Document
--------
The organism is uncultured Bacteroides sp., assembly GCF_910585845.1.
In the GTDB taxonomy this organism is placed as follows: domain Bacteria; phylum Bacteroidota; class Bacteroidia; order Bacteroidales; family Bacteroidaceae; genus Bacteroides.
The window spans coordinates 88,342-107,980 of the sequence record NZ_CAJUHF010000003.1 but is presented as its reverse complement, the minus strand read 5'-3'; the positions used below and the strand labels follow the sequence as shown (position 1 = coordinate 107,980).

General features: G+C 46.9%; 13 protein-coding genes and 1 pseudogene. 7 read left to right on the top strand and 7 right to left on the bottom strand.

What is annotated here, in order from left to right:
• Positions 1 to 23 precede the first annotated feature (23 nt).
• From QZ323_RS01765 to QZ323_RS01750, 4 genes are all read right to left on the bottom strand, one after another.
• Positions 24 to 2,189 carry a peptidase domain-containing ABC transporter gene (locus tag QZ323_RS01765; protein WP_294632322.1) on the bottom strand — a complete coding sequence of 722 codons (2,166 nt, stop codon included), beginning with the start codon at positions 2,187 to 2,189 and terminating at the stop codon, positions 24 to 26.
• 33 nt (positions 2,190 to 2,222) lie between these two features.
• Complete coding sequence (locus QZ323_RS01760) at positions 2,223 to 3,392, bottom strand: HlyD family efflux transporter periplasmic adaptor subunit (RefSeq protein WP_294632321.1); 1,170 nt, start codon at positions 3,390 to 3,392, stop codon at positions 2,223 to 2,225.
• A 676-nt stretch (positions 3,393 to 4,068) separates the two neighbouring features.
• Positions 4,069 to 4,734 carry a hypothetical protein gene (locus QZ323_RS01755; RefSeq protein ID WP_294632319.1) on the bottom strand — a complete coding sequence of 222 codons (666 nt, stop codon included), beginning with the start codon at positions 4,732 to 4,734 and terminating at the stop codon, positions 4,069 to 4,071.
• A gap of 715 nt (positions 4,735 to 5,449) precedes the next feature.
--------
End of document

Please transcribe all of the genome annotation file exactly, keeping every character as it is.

The organism is uncultured Bacteroides sp., assembly GCF_910585845.1.
In the GTDB taxonomy this organism is placed as follows: domain Bacteria; phylum Bacteroidota; class Bacteroidia; order Bacteroidales; family Bacteroidaceae; genus Bacteroides.
The window spans coordinates 88,342-107,980 of the sequence record NZ_CAJUHF010000003.1 but is presented as its reverse complement, the minus strand read 5'-3'; the positions used below and the strand labels follow the sequence as shown (position 1 = coordinate 107,980).

General features: G+C 46.9%; 13 protein-coding genes and 1 pseudogene. 7 read left to right on the top strand and 7 right to left on the bottom strand.

What is annotated here, in order from left to right:
• Positions 1 to 23 precede the first annotated feature (23 nt).
• From QZ323_RS01765 to QZ323_RS01750, 4 genes are all read right to left on the bottom strand, one after another.
• Positions 24 to 2,189 carry a peptidase domain-containing ABC transporter gene (locus tag QZ323_RS01765; protein WP_294632322.1) on the bottom strand — a complete coding sequence of 722 codons (2,166 nt, stop codon included), beginning with the start codon at positions 2,187 to 2,189 and terminating at the stop codon, positions 24 to 26.
• 33 nt (positions 2,190 to 2,222) lie between these two features.
• Complete coding sequence (locus QZ323_RS01760) at positions 2,223 to 3,392, bottom strand: HlyD family efflux transporter periplasmic adaptor subunit (RefSeq protein WP_294632321.1); 1,170 nt, start codon at positions 3,390 to 3,392, stop codon at positions 2,223 to 2,225.
• A 676-nt stretch (positions 3,393 to 4,068) separates the two neighbouring features.
• Positions 4,069 to 4,734 carry a hypothetical protein gene (locus QZ323_RS01755; RefSeq protein ID WP_294632319.1) on the bottom strand — a complete coding sequence of 222 codons (666 nt, stop codon included), beginning with the start codon at positions 4,732 to 4,734 and terminating at the stop codon, positions 4,069 to 4,071.
• A gap of 715 nt (positions 4,735 to 5,449) precedes the next feature.